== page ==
Official Review: The Politics, Science, and Mysteries of ...

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Official Review: The Politics, Science, and Mysteries of ...

Post by HouseOfAtticus » 13 Jan 2018, 01:29

[Following is an official review of "The Politics, Science, and Mysteries of Creation" by Patrick Blake.]
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4 out of 4 stars
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“The origin and history of mankind, “Homo sapiens “, are evident from two major sources. In terms of scientific analysis there is the fossil record from which much information, including the approximate timeline of the appearance of archaic Homo sapiens, can be identified with some degree of certainty.”

The book begins with these lines. If these lines are too convoluted for you, this book might not for you. But if you are intrigued by this idea, then you will absolutely love this book. These lines eloquently set a precedent for what will follow. I felt that the brilliance of the author is unparalleled.

The Politics, Science, and Mysteries of Creation by Patrick Blake is a brilliant and eloquent work of non-fiction that deals with the idea of origins in the most extensive manner. He has his own set of idiosyncratic opinions and the delightful thing is that these opinions are strongly backed by a set of facts. This work begins with a prologue that deals with the socio-political factors that influenced the lives of Elohim settlers. From there begins a quest to find the truth behind the origins of mankind. The author is able to effectively delineate the possible connotations of the stories that have been built around the concept of origin and the book is divided into four parts:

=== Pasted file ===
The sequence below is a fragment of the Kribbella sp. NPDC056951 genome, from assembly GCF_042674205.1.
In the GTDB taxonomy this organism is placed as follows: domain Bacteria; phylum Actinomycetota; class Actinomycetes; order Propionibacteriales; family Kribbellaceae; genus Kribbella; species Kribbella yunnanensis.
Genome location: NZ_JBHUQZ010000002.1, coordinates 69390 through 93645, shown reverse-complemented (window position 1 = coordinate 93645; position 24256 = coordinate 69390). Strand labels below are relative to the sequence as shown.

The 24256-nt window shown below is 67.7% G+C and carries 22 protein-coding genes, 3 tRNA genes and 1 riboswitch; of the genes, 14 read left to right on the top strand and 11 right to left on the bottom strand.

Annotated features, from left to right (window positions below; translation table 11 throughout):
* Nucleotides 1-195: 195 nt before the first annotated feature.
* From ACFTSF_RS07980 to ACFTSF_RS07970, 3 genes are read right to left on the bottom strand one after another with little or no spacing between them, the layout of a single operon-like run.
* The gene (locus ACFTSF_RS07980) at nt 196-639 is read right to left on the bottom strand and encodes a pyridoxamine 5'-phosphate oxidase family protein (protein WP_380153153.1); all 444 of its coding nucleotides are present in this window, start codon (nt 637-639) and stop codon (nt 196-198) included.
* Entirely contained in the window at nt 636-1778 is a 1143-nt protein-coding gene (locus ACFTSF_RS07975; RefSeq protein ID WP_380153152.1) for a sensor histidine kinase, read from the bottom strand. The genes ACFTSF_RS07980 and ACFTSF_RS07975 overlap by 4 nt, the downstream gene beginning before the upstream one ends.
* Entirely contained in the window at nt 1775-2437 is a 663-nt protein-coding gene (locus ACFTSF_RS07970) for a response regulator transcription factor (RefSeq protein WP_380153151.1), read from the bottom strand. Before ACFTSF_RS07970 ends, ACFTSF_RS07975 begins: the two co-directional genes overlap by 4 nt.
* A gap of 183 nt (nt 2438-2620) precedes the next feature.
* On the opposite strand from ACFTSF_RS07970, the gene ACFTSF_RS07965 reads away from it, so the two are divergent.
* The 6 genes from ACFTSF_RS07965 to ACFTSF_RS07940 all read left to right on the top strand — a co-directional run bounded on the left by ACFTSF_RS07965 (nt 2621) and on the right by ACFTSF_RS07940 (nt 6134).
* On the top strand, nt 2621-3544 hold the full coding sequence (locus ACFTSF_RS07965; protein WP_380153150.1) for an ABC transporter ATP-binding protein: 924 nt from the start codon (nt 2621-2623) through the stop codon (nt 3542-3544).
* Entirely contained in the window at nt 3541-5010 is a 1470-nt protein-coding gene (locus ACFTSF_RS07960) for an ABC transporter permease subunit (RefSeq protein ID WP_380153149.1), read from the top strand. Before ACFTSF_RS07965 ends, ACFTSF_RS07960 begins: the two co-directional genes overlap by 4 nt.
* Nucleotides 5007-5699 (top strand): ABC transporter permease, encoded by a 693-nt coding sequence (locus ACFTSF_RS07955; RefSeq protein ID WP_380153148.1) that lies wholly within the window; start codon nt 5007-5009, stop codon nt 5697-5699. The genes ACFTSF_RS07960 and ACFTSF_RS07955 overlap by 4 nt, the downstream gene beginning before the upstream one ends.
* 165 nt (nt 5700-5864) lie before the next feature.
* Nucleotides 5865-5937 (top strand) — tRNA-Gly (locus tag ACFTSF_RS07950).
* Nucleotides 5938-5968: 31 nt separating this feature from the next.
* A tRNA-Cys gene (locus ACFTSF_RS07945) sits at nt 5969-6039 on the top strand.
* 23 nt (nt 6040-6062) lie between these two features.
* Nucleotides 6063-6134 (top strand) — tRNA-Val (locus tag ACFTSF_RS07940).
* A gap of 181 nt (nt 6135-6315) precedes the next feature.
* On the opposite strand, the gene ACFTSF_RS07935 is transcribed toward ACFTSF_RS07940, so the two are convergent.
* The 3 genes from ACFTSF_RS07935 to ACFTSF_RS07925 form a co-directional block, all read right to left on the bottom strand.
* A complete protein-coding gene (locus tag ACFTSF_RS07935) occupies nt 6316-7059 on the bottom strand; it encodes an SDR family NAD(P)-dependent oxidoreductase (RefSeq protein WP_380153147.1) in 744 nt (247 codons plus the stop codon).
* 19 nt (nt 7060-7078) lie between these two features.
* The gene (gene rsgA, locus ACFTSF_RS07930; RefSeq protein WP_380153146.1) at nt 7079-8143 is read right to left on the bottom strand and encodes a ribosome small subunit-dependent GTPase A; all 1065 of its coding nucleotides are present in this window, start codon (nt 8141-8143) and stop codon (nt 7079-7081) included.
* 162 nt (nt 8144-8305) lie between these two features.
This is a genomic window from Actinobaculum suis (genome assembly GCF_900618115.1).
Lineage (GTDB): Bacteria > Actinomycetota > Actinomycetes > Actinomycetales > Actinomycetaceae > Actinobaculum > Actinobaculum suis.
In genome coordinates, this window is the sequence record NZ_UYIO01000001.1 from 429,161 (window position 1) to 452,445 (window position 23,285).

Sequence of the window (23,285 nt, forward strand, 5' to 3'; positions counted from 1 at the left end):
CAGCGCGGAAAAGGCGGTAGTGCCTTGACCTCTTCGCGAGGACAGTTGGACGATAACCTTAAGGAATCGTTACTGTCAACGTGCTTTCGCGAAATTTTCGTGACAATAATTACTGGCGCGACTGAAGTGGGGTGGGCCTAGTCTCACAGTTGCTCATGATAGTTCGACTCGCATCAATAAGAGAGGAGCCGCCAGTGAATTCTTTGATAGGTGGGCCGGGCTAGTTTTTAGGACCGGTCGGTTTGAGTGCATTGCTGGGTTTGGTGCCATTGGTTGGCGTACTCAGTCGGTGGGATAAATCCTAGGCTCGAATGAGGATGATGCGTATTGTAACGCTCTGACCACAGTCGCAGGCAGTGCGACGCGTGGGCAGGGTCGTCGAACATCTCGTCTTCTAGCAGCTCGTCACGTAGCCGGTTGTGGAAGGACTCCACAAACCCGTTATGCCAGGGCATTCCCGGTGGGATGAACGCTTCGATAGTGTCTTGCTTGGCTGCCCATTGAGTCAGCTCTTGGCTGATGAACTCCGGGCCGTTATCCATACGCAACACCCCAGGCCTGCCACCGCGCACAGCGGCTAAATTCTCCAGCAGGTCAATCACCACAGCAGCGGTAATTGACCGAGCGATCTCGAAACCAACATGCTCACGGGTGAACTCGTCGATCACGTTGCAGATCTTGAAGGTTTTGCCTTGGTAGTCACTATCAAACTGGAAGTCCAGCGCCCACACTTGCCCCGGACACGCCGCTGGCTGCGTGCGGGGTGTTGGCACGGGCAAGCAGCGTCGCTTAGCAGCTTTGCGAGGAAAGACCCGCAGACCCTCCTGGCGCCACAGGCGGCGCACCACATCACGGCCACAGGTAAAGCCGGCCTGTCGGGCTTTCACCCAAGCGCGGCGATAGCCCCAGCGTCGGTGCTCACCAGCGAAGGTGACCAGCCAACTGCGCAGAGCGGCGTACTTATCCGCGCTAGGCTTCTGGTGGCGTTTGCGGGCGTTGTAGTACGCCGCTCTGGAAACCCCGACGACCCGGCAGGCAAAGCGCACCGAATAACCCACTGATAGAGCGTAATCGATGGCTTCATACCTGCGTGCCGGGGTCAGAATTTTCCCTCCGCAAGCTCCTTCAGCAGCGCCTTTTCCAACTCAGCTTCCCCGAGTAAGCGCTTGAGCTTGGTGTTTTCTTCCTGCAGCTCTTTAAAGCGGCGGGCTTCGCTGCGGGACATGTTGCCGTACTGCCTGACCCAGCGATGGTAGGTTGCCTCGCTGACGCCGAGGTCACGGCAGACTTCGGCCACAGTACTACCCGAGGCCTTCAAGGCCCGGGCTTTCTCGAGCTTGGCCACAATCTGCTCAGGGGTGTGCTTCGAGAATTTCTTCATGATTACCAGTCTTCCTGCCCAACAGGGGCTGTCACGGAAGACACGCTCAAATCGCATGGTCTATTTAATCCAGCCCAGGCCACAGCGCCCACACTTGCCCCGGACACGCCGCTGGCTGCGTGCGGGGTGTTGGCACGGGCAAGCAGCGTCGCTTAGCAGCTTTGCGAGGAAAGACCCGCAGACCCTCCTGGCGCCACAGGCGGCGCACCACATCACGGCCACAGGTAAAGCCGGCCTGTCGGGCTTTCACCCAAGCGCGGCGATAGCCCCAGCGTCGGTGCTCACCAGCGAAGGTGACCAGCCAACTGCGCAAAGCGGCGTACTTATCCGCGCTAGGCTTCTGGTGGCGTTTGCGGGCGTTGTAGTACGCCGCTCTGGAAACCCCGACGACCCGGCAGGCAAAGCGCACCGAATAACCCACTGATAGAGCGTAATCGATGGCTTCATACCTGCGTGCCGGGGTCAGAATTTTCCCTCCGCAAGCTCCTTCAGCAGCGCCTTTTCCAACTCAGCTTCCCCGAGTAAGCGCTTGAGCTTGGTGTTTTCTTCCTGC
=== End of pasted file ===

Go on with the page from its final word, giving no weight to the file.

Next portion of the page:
Part 1 Sacred Traditions
Part 2 Spiritual Avatars
Part 3 Cosmic Mysteries
Part 4 Human Behaviour

In these four parts, the author is able to outline the history and politics of the human understanding of origins of mankind. My favourite part of this book is when the author explains the history behind the marginalisation of women. He disproves the popular belief that women had been marginalised from the dawn of mankind and explains the reality behind this culture of oppression.

There were rare elements in this book that irked me. I feel that there were certain things that I definitely did not agree with, but I absolutely understand that the author is much more established than me, and he has the right to express and validate his views. I also felt that the way the book is structured it wonderful. The author manages to simplify very complex ideas and makes them palatable to a wider audience.

It is also very important to note that there are almost no errors in this book. It has been very well edited and the author has thoroughly done his work. Overall, I rate this book 4 out of 4 stars. I believe that this rating is well deserved. I feel that it is a perfect read for religious as well as agnostic people as it brings together and reconciles a variety of complex and diverse ideas. I strongly urge all readers to find solace in this wonderful book.

The Politics, Science, and Mysteries of Creation
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Post by CNWaweru » 20 Jan 2018, 18:50

I love your review. I avoid non-fiction books mostly because some of them tend to get too deep in whatever they are addressing until people without experience in the field cannot keep up. I am glad to find out that it has been somehow simplified. I will try it. Thank you.

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Post by Kat Berg » 20 Jan 2018, 19:33